She retired from full-time employment in 1990 but continued to work part time and volunteer in many ways on campus and in the community while seldom missing an opportunity to attend games to cheer for her beloved Wildcats. When ACU teams played Texas Tech University in Lubbock the past three years, not far from their bench was their shortest, oldest and likely most engaged fan.
During a campus visit in August 2013, she spoke of the difficult adjustment of leaving Abilene so she and Amos could live near their daughter, Nan Ray (’79). Dewby went through some medical challenges in the months before and after the move. Amos died in September 2013, leaving a void in her life that has been filled, in part, by family members and the new friends she’s made in Lubbock, and others from around the world who stay in touch with and encourage her each day.
“There are a bunch of GATAs at Broadway Church of Christ in Lubbock who encourage me, hug me, write notes to me,” she says of the ACU women’s social club for which she served as a sponsor for years, and of her new home congregation.
“But I’m already tired of hearing about Texas Tech all the time,” she retorts in a frank tone, proving you can take a girl off the Hill but not the Hill out of the girl. “They’re afraid to let me drive because they think I’ll head to Abilene and not come back.”
She’s always spoken her mind, told it like it is, reminded others how it used to be, and exhorted friends and foes alike to greater effort. She admits she gets that from her late “Daddy,” as she calls Dean Adams, a similarly larger-than-life icon who took no shortcuts to growing the institution to which he committed his hard-working life.
“It has been a long struggle to get ACU to where it is today,” Dewby explains, even though she’s several years removed from a leadership role in Women for Abilene Christian University, which began in 1969 with her as founding president. Its purpose is to rally support for “the college,” including scholarships and campus improvement projects. Few experiences fill her with more pride than those she shared on behalf of WACU.
Today, she’s proudly old-school and pens handwritten thank-you notes for everything. They’re meticulous, well written, heart-felt, brutally honest and highly prized.
“I can’t think of anyone who loves ACU more than Dewby,” says Betsey (Bolin ’85) Craig, former assistant director of alumni relations and a GATA sponsor since 1985. “Second to ACU, she loves GATA. She hasn’t been its sponsor for probably 40 years, but she’s still talked about like she is. We’re proud to follow in her footsteps and perpetuate the traditions and history of our 96-year-old club and our alma mater.”
At the luncheon between Commencement services this past May, Dewby clutched a microphone and held court from a chair at the front of the room. She alternately told stories, thanked people, cackled spontaneously and caused others to laugh even louder, expressing appreciation for “all of you who are my grandkids, or think you are.”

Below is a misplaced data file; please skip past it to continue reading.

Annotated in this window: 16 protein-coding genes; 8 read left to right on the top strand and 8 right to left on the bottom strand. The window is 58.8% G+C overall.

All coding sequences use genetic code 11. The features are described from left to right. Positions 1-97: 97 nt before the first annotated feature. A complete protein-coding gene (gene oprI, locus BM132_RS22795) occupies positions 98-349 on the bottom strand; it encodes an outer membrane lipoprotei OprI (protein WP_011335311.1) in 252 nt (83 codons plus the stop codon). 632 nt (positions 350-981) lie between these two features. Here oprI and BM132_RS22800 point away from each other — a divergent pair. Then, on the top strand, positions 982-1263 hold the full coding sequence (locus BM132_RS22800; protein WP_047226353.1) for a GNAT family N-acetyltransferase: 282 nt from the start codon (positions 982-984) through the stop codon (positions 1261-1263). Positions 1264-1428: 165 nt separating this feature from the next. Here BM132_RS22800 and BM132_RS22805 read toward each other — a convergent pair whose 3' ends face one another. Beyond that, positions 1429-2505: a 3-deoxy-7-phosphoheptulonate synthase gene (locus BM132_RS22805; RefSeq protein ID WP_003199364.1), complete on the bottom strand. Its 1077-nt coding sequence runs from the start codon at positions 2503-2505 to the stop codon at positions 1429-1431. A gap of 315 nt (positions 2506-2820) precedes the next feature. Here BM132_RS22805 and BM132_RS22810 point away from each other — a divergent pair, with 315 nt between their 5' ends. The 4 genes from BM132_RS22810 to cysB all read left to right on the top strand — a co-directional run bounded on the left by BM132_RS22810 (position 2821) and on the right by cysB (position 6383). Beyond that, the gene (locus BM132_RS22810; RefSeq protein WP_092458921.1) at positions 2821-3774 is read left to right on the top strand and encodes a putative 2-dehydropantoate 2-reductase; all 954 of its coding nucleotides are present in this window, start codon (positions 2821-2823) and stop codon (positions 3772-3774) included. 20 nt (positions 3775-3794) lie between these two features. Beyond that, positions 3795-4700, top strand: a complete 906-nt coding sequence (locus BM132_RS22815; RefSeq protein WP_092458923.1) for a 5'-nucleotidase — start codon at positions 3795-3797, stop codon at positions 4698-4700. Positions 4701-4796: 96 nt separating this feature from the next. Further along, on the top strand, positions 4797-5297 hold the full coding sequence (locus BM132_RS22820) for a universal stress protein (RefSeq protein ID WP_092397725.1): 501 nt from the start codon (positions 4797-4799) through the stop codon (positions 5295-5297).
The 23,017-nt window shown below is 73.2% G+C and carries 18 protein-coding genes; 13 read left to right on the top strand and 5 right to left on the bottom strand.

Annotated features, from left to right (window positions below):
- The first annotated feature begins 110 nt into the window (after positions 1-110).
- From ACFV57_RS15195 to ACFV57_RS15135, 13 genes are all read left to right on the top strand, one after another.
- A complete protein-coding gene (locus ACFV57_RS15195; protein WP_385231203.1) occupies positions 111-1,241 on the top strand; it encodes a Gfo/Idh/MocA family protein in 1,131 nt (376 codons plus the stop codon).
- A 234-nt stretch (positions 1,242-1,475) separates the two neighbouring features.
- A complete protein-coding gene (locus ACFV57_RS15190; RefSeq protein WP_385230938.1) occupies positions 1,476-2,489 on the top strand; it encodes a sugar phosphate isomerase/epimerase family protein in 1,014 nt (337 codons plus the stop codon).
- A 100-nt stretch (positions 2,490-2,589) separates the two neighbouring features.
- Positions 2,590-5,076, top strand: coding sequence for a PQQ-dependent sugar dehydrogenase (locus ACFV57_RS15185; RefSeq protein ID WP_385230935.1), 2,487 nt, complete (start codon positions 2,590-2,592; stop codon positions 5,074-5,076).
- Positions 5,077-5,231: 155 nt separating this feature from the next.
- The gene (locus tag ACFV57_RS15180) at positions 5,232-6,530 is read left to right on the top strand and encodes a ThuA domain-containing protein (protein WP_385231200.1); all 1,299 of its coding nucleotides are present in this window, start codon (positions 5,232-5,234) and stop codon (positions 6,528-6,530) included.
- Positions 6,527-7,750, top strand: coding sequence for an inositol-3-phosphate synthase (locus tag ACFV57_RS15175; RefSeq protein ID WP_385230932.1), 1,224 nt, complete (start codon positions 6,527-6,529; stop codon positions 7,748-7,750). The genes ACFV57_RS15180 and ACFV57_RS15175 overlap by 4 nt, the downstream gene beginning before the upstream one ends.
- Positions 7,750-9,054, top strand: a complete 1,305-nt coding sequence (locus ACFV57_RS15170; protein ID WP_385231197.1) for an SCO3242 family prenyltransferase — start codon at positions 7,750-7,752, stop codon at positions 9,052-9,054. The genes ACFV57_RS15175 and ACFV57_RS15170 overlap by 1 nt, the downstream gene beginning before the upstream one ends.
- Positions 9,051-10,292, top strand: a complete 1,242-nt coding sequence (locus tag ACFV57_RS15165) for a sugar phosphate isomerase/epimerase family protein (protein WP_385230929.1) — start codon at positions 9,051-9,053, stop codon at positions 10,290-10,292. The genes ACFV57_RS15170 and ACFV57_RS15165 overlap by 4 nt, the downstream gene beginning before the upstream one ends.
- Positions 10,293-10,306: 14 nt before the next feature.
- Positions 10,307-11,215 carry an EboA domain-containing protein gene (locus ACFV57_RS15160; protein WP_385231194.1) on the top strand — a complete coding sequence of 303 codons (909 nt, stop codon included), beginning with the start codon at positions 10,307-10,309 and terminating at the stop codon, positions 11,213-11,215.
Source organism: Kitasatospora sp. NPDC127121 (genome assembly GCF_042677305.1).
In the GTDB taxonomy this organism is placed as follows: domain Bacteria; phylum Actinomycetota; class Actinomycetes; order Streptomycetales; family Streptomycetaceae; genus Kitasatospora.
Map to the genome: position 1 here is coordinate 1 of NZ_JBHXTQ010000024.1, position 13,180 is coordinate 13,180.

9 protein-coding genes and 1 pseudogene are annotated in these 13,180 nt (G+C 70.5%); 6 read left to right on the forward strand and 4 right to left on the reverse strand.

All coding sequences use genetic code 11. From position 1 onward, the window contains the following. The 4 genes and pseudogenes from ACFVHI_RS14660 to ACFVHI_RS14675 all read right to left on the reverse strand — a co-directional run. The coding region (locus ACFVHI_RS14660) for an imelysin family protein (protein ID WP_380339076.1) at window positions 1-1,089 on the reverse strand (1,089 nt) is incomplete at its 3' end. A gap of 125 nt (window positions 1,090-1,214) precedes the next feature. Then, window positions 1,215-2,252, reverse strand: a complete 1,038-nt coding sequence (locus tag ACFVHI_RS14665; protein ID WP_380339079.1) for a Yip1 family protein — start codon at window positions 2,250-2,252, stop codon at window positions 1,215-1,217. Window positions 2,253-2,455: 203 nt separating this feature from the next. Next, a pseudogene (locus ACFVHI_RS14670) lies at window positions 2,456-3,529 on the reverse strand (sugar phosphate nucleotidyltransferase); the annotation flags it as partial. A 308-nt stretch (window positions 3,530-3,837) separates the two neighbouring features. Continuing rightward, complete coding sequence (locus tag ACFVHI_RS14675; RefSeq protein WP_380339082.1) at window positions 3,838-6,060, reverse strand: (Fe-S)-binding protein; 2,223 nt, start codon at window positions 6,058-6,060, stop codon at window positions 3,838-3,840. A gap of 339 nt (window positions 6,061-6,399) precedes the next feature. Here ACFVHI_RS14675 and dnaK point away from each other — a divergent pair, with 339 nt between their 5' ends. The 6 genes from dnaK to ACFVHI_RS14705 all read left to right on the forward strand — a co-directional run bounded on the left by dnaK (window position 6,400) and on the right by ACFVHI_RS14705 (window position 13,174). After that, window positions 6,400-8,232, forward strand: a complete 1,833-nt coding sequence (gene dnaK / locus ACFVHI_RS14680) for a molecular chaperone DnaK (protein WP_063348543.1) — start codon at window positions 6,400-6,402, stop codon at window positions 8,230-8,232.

“I do love this school,” she says, turning serious. “I do.”
Speaking for the school she and her family helped build, and all the friends she’s made along the way, well, we love the one and only Dewby Ray right back.
She was preceded in death by her parents, Dr. Walter H. (’25) and Louise (Harsh ’26) Adams; a sister, Nancy (Adams ’53) Boone; a brother, Wally Adams (’60); Amos, her husband of 61 years; and a son, Nathan Ray (’76).
Among survivors are a daughter, Nan Ray (’79), and Vicki Biffle (whom she referred to as a daughter for many years), both of Lubbock, Texas; a brother-in-law, Bill Ray, of Birmingham, Alabama; and a daughter-in-law, Charlotte Ray Bicking, of Fort Worth. She has seven grandchildren and 19 great grandchildren, including Krista Biffle of Lubbock, Marcus and Gwen Ray of Prosper, Texas, and their sons Caleb, Saber, Nico and Micah and their daughter Maddy; Jodi and Jason Chappell of Arlington, Texas, and their daughter Katlyn; Angie and Chris Graham of Lubbock, Texas, and their son Braxton and daughters McKynlee, Karyson and Adi; Nick and April Ray of Hampshire, Tennessee, and their sons Cole and Jesse, and their daughter Nina; Vanessa (Ray ’00) and Randy Malone of Boyd, Texas, and their sons Ian and Calin, and daughters Lydia, Charlotte, Hattie and Ruby; and Alesha and Will McDonald of London, England. She also is survived by five nieces and one nephew, and their children and grandchildren; and many close family friends including Lynn Kelley, and JoAnne Weeden and her family.
Memorials can be made to the Nathan and Louise Harsh Scholarship or the Walter H. Adams Sr. Award Endowment at ACU (acu.edu/giveonline or Gift Records, ACU Box 29132, Abilene, Texas 79699-9132) or to The Associates or Athletics at Lubbock Christian University (lcu.edu/support-lcu/give-online or LCU Development Office, 5601 19th St., Lubbock, Texas 79407).